Many different types of auctions are possible. The most common involves selection of the qualified applicant who submits the highest bid for the right to hold the licence. In least-cost subsidy auctions, which are described in Module 4, Universal Access, a selection is made based on which qualified applicant requires the lowest subsidy to provide a non-economic service. The services authorized using a least-cost subsidy auction are generally subsidized as part of a country’s universal access program. In a least-cost subsidy auction, applicants make offers of the subsidies they would require to provide the authorized services. The applicant that bids the lowest subsidy is awarded the licence, along with the right to the subsidy it has proposed. Such auctions have been used successfully on a number of occasions to license subsidized rural telecommunications services in Latin America, and more recently in other regions. For example, the Nepalese regulator used this mechanism to issue a rural telecommunications services licence in its country.
Auctions can also be based on any other measurable indicator that is financial or based on financial considerations. These might include the lowest consumer tariff to be charged, the highest quality of service, or the greatest level of service to non-economic areas.
In many auctions, bidders are pre-qualified or qualified using criteria similar to those used in comparative evaluation processes. As a result, participation in these auctions is limited to bidders with proven financial and technical capabilities.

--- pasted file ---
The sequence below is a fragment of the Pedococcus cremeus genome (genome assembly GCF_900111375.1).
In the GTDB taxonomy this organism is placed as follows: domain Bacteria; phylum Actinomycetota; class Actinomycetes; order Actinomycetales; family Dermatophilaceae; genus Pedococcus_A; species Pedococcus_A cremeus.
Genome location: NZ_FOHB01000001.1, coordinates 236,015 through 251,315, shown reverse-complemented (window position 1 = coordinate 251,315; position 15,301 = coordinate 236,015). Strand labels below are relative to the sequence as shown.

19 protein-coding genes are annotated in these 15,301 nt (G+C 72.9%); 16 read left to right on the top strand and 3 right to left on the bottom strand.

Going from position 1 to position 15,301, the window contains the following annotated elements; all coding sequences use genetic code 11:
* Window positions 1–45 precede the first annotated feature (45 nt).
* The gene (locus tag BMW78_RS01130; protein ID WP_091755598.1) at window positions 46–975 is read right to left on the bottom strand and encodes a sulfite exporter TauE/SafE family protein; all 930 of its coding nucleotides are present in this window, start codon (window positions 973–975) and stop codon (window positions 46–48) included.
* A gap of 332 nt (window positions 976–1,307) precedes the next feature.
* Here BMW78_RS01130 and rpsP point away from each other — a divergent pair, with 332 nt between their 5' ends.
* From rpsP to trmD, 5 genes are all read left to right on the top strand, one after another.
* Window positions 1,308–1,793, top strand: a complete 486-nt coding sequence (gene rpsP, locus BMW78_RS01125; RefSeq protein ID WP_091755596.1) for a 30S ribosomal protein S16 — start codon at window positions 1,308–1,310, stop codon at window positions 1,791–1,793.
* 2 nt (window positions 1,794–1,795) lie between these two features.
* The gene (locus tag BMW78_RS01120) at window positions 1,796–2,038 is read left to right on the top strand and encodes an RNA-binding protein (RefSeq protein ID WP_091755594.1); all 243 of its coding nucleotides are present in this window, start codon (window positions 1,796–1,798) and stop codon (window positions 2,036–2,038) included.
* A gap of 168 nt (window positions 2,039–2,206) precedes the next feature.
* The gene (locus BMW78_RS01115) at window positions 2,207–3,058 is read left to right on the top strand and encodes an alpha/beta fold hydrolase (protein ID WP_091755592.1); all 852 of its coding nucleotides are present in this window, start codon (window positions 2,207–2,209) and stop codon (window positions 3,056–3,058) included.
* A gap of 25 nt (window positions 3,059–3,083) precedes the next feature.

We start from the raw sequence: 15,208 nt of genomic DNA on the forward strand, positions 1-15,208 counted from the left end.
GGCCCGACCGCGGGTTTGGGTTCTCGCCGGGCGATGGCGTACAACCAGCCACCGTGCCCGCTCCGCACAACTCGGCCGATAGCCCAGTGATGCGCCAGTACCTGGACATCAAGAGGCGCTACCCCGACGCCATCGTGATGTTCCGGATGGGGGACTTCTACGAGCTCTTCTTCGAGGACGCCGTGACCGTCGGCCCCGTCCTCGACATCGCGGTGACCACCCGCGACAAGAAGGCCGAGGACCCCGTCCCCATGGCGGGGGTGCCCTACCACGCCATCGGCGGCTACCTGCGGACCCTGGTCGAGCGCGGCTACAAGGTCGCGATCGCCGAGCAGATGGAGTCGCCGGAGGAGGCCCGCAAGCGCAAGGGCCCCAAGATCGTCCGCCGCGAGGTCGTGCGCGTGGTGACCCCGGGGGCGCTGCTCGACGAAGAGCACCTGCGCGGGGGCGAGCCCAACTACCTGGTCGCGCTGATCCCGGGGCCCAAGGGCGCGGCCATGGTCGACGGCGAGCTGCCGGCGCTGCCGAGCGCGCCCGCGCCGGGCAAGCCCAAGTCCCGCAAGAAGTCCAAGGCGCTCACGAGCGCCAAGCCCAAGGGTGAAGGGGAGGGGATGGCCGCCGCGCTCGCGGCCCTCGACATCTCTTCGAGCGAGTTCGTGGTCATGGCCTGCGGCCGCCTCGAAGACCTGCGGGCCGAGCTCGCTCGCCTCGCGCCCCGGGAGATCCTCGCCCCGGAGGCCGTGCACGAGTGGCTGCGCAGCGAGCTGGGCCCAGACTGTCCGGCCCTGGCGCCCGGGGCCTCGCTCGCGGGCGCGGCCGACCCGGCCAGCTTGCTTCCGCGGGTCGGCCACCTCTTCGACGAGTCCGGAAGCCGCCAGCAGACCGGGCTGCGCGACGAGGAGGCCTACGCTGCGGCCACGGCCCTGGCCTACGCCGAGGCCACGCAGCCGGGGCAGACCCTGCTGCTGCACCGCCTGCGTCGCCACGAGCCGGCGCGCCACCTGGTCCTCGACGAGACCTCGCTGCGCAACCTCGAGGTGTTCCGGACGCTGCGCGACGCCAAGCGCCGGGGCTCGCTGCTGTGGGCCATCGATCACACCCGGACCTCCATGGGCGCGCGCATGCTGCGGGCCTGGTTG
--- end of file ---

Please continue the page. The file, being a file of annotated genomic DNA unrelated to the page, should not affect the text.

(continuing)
While some auctions feature only a single round of bidding, many auctions include multiple bidding rounds. There are frequently rules governing how often a bidder must bid to avoid disqualification, minimum bid increments, the start-of-round price, the duration of each round, and so on. In many cases, all bidders participate in the auction until a winner has been determined or they have been disqualified. In some cases, however, the auction itself has two stages. During the first stage, all bidders participate and typically must provide a sealed bid. Only a certain number of bidders, however, are permitted to advance to the second stage, where the winner of the auction is actually determined through one or several rounds of bidding. This approach was used in the 2007 Nigerian 800 MHz auction. All Approved Bidders were required to submit a sealed bid during the first round of bidding. Only the two Approved Bidders who had submitted the top bids advanced to the second round of bidding. The winner of the auction was determined in the second round of the auction.
Regulators have frequently relied on auctions to issue spectrum licences. A discussion of various auction procedures in the context of spectrum licences will be included in the spectrum licensing module of this Toolkit.
Hybrid Approaches – There are many variations of the two main selection approaches. In some cases, hybrid approaches blend elements of a comparative evaluation with elements of an auction. For example, applicants may be scored on a number of quality-based criteria and market-based criteria, such as the amount of their bid for the licence, financial security, technical competence, and operational experience. In this case, the applicant with the highest combined score may be awarded the licence.